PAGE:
Ever since the guns of Gettysburg fell silent in July 1863, and Lincoln stepped away from his two-minute speech on the same battleground four months later, the story of this three-day conflict has become an American legend, a cultural icon. American memory has established Gettysburg as the greatest, biggest, most important, most heroic, most savage, bloodiest battle this nation has ever fought. It has become our Waterloo, our battle of Marathon, our siege of Troy. The soldiers who fought there have become heroes in our national pantheon: They fought the hardest, endured the worst, and achieved the most, nothing less than saving the United States from self-destruction. Gettysburg has become the defining conflict in our history.How did the story of Gettysburg evolve? How did the battle become a legend? And how much truth is behind the myth? Thomas A. Desjardin, a prominent Civil War historian and keen cultural observer, shows how flawed our knowledge of this enormous event has become, and why that has happened. It is, in effect, the extraordinary biography of a story-the story of Gettysburg. It also shows how Americans have shaped, used, altered, and sanctified our national memory, fashioning the story of Gettysburg as a reflection of, and testimony to, our culture and our nation.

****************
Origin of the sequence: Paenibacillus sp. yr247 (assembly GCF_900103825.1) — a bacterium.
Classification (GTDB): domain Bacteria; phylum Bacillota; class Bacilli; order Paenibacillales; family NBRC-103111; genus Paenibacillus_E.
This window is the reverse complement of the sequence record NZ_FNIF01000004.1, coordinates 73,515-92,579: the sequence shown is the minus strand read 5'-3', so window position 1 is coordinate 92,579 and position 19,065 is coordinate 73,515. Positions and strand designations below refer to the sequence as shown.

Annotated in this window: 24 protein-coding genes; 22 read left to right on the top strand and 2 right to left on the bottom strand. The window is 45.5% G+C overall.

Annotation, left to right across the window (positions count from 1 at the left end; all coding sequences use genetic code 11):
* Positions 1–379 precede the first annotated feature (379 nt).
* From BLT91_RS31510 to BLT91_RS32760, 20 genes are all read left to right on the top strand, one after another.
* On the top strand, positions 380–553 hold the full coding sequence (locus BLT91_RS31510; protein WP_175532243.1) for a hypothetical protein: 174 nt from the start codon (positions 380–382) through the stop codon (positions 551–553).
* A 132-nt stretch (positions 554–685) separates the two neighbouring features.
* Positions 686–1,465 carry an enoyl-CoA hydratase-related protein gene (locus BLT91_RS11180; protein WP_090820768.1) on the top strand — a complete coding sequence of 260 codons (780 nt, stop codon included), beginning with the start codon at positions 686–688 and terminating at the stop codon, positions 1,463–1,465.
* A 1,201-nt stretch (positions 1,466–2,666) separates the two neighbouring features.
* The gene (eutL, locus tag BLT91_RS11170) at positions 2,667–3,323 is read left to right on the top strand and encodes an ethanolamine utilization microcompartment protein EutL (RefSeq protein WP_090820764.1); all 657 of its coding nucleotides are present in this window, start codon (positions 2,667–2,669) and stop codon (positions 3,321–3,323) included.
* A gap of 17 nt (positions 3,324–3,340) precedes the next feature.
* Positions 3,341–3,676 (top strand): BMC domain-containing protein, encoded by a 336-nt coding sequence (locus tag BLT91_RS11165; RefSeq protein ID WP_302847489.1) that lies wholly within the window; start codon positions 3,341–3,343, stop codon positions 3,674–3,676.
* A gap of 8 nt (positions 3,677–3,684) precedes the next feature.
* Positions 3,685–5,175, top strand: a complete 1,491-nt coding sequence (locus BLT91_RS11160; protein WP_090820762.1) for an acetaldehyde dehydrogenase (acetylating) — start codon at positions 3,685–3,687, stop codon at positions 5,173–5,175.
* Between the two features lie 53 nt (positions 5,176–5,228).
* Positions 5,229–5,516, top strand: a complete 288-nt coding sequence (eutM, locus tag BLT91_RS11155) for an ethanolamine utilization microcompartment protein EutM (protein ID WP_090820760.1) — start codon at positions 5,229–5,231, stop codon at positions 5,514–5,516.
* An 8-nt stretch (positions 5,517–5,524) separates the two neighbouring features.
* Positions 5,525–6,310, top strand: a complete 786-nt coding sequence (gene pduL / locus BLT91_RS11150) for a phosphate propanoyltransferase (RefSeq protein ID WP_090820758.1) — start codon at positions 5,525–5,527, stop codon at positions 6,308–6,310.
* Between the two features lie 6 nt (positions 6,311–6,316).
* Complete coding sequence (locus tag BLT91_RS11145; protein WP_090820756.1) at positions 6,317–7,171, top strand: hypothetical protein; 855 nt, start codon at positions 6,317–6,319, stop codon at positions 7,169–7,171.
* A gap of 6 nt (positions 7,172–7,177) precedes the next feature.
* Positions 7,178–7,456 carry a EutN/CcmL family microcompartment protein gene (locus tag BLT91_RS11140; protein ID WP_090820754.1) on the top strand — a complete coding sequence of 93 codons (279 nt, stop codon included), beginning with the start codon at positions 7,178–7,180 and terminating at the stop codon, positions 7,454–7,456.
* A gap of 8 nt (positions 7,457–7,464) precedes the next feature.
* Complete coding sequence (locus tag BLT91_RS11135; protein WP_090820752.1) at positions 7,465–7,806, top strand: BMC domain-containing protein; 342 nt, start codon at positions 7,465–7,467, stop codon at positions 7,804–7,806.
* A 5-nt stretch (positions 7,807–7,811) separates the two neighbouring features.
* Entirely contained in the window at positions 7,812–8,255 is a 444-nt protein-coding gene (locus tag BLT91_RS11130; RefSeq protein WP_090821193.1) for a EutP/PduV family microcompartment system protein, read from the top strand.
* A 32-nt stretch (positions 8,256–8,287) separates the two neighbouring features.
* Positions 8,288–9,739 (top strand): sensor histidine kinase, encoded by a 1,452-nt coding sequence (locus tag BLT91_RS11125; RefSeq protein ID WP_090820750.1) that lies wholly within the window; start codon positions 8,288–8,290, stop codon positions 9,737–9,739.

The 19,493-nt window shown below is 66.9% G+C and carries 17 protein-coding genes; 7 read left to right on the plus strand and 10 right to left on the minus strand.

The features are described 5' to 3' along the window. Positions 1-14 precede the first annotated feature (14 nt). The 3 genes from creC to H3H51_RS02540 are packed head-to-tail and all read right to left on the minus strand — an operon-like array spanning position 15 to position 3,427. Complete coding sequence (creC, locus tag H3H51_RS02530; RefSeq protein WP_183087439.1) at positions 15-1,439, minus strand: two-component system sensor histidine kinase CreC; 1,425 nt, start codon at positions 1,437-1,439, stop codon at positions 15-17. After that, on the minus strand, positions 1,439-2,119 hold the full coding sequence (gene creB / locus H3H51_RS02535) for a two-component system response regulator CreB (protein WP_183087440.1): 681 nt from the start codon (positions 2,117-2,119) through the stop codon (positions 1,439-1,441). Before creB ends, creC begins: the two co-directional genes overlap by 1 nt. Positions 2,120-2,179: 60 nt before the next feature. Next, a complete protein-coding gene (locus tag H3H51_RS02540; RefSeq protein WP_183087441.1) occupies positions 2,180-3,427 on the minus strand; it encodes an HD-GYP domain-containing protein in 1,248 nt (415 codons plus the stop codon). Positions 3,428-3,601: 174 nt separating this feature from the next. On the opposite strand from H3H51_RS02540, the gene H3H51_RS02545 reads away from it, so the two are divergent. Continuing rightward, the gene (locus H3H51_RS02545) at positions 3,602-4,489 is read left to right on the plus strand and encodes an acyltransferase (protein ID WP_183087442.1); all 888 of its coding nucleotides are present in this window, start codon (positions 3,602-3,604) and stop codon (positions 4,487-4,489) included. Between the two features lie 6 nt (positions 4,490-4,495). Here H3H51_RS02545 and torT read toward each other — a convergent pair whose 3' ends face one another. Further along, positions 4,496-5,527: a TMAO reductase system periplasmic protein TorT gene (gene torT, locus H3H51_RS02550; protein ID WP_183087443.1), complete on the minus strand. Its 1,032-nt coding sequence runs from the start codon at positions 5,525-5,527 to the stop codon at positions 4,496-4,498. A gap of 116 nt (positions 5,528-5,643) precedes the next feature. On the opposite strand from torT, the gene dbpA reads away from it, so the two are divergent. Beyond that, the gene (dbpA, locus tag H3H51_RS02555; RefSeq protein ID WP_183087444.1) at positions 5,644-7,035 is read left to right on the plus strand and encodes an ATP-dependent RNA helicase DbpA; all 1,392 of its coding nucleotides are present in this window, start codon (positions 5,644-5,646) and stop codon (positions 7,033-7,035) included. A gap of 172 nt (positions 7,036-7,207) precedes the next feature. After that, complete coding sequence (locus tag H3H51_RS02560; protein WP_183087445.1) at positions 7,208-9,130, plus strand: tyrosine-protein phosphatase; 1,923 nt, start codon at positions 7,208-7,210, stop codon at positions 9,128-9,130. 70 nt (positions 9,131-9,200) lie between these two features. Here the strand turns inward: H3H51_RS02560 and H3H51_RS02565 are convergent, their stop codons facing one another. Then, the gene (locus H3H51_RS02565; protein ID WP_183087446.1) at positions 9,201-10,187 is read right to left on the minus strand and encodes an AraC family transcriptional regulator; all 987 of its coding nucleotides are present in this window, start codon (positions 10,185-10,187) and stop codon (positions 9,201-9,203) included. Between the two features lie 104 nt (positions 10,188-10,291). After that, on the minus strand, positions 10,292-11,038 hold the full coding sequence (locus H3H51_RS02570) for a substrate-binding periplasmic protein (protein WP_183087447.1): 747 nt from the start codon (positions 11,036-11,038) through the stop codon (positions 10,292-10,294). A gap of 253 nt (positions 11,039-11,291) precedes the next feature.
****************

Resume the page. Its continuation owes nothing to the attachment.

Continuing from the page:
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Thomas A. Desjardin holds a Ph.D. in American History and has been an archivist and historian for the National Park Service at Gettysburg. He is currently Historic Site Specialist for the Maine Bureau of Parks and Lands and is a frequent television commentator on Civil War topics.From AudioFile:
Another work about Gettysburg? Yes, but with a twist. In this title the emphasis is on how the story of the battle has come down to us. The author examines how many of the stories about the battle, such as the belief that the Confederates were looking for shoes, just are not true. (There was not a shoe factory there at the time of the battle.) We find many instances of how participants in the post-war years fabricated incidents to make their own actions more laudable. (For example, Jubal Early's account of the order that was given to Longstreet by Lee early on the morning of July 2--no such order was given.) We find that these myths even change from era to era, but all have made the battle into, as the author notes, our "Valhalla." Lewis Grenville reads this fascinating work with an easy-going style. His voice is comfortable with the text and his delivery clear. M.T.F. © AudioFile 2004, Portland, Maine-- Copyright © AudioFile, Portland, Maine
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